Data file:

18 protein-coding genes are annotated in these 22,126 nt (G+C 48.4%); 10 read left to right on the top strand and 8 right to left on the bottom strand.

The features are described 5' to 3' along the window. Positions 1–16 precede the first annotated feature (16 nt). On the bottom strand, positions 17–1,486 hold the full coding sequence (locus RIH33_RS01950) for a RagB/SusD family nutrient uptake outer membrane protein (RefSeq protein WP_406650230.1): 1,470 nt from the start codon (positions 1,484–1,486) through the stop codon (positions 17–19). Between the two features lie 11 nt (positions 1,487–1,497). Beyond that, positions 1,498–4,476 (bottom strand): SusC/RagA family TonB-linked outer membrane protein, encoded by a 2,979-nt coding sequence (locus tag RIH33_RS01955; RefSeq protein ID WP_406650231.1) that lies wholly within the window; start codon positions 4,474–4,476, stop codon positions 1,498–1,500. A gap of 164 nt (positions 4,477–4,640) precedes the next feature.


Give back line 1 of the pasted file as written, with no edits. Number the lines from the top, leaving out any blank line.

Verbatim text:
18 protein-coding genes are annotated in these 22,126 nt (G+C 48.4%); 10 read left to right on the top strand and 8 right to left on the bottom strand.